My final brain thoughts: Finally, the end of the Wraith war on Earth brings the series to a natural (if not actual) conclusion. I've long been curious about Steve Ditko's work on this series, and the results have been up and down (mostly up!) depending on the finisher, sometimes in the very same issue. Overall, he brought some interesting visuals to the stories, especially in the post war issues with exotic landscapes and cosmic backdrops, which really play to Ditko's strengths. The team-ups, or lack thereof, continue to drive my enjoyment of the series issue to issue. These ten issues saw him teaming up with Forge, my least favorite X-Man of all time, and lots of time spent on Rick Jones, the most worthless character ever devised. Worse yet, I have to sit through issues of Rick trying to convince Brandy why she should forget about Rom and give him some loving. Maybe that didn't actually happen, but that's how I choose to remember it. I'm glad to see that the series wasn't ended before a satisfactory conclusion was given to Rom's mission on Earth. Actually, it's almost unfortunate that the series continued past that point. Rom at its best was basically a MARVEL TEAM-UP title, and now that he's out in space, he's relegated to solo morality tales, or worse yet, teaming up with the other horrible Spaceknights. Still a fun and worthwhile series, just not up to the largely positive standards set by the series prior to this point. Or maybe I'm still just cranky because I had to read about Forge and Rick Jones helping to save the world.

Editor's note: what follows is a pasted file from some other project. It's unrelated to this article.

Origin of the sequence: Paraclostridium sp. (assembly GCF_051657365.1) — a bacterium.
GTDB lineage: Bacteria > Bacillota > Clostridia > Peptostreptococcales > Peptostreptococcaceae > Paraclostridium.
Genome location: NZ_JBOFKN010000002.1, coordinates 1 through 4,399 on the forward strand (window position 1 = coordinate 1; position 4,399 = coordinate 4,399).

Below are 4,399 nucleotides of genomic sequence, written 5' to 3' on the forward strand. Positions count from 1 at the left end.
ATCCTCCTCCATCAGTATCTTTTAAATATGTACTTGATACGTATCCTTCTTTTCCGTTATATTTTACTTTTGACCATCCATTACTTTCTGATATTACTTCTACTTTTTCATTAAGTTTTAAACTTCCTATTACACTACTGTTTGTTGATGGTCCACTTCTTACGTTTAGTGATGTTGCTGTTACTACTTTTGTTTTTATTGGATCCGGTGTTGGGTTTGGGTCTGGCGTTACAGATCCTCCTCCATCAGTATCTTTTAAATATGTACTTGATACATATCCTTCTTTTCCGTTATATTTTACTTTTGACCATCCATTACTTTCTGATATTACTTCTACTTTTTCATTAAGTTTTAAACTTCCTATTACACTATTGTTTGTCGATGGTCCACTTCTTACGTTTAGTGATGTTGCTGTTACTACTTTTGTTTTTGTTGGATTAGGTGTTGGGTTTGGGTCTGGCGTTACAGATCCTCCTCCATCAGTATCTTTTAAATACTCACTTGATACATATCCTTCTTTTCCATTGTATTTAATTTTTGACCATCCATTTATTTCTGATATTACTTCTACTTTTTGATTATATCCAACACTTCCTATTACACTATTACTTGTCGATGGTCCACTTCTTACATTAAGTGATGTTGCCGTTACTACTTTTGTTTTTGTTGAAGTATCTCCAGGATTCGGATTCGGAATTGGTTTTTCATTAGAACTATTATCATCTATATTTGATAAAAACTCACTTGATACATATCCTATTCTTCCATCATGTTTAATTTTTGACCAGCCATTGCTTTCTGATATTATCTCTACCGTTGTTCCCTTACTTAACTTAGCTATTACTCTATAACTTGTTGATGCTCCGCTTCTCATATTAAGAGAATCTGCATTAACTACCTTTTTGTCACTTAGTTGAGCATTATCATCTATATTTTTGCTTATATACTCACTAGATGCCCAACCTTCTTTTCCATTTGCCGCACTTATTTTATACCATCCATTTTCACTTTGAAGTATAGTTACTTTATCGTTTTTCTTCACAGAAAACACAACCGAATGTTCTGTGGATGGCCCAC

The end draws near, with only five more issues and an annual to go. Will Rom get the happy ending with Brandy that he deserves? We'll have to wait until the next and final installment of my Rom retrospective to find out!
Go to Part 8!